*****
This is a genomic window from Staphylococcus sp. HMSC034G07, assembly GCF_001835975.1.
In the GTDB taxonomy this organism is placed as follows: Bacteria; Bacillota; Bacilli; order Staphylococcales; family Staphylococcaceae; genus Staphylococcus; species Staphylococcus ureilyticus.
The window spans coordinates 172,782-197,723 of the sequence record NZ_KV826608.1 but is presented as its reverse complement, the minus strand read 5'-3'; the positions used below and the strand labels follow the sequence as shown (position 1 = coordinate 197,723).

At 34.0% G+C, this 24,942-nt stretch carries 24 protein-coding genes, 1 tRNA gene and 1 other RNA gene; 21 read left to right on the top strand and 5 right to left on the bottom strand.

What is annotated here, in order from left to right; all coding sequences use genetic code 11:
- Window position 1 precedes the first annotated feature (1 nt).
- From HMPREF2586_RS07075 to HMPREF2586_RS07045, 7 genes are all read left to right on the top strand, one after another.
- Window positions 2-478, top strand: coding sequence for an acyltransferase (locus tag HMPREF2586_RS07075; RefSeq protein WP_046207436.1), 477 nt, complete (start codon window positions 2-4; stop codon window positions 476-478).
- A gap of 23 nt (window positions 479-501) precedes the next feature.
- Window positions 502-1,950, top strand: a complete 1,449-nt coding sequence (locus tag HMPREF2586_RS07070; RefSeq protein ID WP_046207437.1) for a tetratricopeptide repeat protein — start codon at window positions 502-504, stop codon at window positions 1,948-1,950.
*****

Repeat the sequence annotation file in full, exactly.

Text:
This is a genomic window from Staphylococcus sp. HMSC034G07, assembly GCF_001835975.1.
In the GTDB taxonomy this organism is placed as follows: Bacteria; Bacillota; Bacilli; order Staphylococcales; family Staphylococcaceae; genus Staphylococcus; species Staphylococcus ureilyticus.
The window spans coordinates 172,782-197,723 of the sequence record NZ_KV826608.1 but is presented as its reverse complement, the minus strand read 5'-3'; the positions used below and the strand labels follow the sequence as shown (position 1 = coordinate 197,723).

At 34.0% G+C, this 24,942-nt stretch carries 24 protein-coding genes, 1 tRNA gene and 1 other RNA gene; 21 read left to right on the top strand and 5 right to left on the bottom strand.

What is annotated here, in order from left to right; all coding sequences use genetic code 11:
- Window position 1 precedes the first annotated feature (1 nt).
- From HMPREF2586_RS07075 to HMPREF2586_RS07045, 7 genes are all read left to right on the top strand, one after another.
- Window positions 2-478, top strand: coding sequence for an acyltransferase (locus tag HMPREF2586_RS07075; RefSeq protein WP_046207436.1), 477 nt, complete (start codon window positions 2-4; stop codon window positions 476-478).
- A gap of 23 nt (window positions 479-501) precedes the next feature.
- Window positions 502-1,950, top strand: a complete 1,449-nt coding sequence (locus tag HMPREF2586_RS07070; RefSeq protein ID WP_046207437.1) for a tetratricopeptide repeat protein — start codon at window positions 502-504, stop codon at window positions 1,948-1,950.